COVID-19 Update June 18, 2020

Today, with a 5-4 vote, the Supreme Court has blocked the Trump administration from ending the Deferred Action for Childhood Arrivals (DACA) program that protects the children of immigrants who entered the country unlawfully from exportation. Those protected under DACA, otherwise known as “Dreamers,” have faced reluctant employers who, in addition to feeling uncertain about DACA’s future, thought that hiring them would require sponsorship, so hopefully this ruling helps spread awareness for greater employer confidence.

As employees return to work, the FFCRA has issued new regulations for eFMLA and eSick Leave for businesses with less than 500 employees. New employees are eligible after 30 days while previously existing employees returning with more than 30 days of work history prior to the pandemic-caused layoffs may be eligible immediately. This will end on December 31st, 2020, but the retention of the documents will stay accessible for 4 years.

The 4th round of congressional COVID-19 relief is supposed to be coming from Congress after July 4th. A bill held by the Senate proposes a form of subsidized Cobra for employees that have been laid off due to COVID-19. Recent delays have been caused by an amendment called the Hyde Act in which Republicans are insisting be a part of this new stimulus bill; however, because it states that no federal funds can be used to pay for abortions, Democrats consider that part a deal-breaker.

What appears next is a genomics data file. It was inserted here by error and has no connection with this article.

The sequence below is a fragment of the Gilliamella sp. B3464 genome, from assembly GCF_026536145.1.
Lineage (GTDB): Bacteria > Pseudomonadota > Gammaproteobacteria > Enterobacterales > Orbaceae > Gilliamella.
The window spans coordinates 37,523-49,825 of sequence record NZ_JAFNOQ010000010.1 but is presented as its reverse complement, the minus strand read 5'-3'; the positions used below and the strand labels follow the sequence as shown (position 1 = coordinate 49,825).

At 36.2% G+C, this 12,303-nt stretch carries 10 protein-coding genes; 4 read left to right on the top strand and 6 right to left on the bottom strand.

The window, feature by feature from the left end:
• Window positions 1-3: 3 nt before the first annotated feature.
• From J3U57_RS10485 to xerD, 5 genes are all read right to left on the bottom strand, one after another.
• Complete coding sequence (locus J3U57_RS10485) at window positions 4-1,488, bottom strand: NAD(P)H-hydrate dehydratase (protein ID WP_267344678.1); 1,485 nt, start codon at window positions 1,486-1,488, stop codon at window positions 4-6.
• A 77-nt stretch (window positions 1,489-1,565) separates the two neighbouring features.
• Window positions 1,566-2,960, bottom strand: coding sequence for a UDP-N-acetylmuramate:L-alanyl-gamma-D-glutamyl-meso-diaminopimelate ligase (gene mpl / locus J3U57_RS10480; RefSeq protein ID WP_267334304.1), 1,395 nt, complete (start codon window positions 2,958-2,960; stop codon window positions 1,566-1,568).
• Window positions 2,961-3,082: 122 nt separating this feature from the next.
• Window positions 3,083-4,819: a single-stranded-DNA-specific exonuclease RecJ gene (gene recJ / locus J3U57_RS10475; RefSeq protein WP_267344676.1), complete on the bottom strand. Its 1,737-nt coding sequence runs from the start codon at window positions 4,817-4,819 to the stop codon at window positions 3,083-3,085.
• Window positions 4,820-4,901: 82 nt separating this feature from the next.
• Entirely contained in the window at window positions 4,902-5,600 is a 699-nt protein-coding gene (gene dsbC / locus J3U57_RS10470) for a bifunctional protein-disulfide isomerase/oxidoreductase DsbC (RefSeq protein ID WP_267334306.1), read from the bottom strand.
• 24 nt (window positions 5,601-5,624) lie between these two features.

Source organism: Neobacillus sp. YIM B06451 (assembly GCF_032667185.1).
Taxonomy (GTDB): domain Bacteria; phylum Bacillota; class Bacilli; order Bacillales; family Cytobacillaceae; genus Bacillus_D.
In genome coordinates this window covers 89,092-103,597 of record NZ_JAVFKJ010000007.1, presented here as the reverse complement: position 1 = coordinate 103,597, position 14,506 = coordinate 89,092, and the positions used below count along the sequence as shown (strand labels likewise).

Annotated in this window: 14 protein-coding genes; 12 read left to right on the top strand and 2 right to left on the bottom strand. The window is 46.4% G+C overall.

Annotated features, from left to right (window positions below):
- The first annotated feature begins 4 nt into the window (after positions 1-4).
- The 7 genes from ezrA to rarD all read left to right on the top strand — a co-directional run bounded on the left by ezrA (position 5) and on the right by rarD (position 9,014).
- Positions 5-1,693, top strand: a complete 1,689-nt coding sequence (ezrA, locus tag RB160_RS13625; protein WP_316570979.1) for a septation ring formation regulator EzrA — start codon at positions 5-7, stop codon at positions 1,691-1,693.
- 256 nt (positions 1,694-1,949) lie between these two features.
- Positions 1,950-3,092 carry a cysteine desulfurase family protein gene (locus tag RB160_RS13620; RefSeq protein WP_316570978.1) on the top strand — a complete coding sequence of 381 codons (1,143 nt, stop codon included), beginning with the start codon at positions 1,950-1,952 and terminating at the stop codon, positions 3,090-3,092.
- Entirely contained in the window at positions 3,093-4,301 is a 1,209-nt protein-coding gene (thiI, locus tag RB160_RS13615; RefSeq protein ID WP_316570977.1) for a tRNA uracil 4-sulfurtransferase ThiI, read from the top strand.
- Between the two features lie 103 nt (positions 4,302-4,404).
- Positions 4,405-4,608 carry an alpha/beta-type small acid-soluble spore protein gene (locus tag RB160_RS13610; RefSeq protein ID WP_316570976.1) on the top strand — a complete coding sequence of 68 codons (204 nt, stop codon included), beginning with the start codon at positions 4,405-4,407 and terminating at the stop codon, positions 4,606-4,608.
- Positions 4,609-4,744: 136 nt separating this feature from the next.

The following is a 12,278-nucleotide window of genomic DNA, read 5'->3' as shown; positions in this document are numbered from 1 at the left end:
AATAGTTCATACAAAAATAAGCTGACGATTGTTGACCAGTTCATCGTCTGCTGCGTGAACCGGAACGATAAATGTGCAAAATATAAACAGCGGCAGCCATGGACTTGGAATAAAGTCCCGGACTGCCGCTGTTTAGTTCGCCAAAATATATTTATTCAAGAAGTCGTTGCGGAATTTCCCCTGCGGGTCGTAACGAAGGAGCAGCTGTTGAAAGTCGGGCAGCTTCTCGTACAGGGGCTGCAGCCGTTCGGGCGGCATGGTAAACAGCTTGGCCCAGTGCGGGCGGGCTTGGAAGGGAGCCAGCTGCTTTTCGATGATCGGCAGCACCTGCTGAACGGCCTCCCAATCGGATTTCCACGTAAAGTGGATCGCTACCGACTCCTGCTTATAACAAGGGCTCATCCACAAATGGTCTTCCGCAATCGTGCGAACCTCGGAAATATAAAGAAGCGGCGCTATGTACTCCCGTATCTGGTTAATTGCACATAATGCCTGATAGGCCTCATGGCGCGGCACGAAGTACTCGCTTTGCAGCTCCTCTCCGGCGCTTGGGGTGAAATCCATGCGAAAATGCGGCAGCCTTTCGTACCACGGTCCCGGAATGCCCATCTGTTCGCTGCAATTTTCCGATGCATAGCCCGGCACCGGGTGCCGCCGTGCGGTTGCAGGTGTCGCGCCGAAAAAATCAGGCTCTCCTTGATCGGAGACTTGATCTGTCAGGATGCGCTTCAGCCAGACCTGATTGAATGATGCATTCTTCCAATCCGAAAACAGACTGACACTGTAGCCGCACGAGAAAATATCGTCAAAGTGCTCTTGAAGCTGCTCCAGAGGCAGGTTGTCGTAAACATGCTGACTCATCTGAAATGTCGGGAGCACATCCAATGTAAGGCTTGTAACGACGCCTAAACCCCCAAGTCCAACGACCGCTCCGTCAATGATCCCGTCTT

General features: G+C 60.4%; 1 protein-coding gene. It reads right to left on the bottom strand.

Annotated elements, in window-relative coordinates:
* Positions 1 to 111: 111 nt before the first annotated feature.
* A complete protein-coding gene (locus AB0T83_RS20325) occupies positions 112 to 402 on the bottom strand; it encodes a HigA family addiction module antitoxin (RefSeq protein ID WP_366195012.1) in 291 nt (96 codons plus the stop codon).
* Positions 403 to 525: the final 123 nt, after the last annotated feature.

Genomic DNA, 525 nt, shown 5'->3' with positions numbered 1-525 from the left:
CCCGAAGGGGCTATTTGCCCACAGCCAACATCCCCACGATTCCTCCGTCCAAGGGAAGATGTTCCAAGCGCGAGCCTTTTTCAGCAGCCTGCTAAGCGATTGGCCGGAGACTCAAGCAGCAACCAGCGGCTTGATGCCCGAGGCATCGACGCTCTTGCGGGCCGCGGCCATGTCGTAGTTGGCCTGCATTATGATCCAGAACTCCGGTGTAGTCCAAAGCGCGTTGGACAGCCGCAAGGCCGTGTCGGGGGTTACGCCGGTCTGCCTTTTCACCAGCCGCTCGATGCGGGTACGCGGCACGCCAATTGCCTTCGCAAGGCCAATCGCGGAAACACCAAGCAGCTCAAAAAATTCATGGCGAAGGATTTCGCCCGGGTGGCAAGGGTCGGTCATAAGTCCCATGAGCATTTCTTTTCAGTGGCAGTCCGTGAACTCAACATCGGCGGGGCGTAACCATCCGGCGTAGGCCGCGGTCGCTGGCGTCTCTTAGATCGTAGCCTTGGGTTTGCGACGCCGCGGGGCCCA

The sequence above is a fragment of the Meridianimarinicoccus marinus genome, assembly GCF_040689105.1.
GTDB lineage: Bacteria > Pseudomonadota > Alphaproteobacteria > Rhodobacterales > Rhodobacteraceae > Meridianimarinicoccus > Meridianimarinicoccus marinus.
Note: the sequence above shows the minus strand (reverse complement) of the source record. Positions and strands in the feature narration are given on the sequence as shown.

Today’s Attachments:

  • Supreme Court Blocks the End of DACA – The U.S. Supreme Court has ruled that the Deferred Action for Childhood Arrivals (DACA) program should not have been overturned and said the Trump administration’s actions to rescind the program violated the Administrative Procedure Act.
  • EEOC Answers More Coronavirus Questions as Employees Return to Work – The Society for Human Resource Management (SHRM) had asked EEOC Chair Janet Dhillon to provide additional COVID-19-related guidance for employers and human resource professionals.
  • ICE Extends Relaxed Enforcement of Form I-9 Rules – U.S. Immigration and Customs Enforcement (ICE) announced the extension of its modified remote I-9 document inspection policy on June 16, due to continued precautions related to the coronavirus pandemic.
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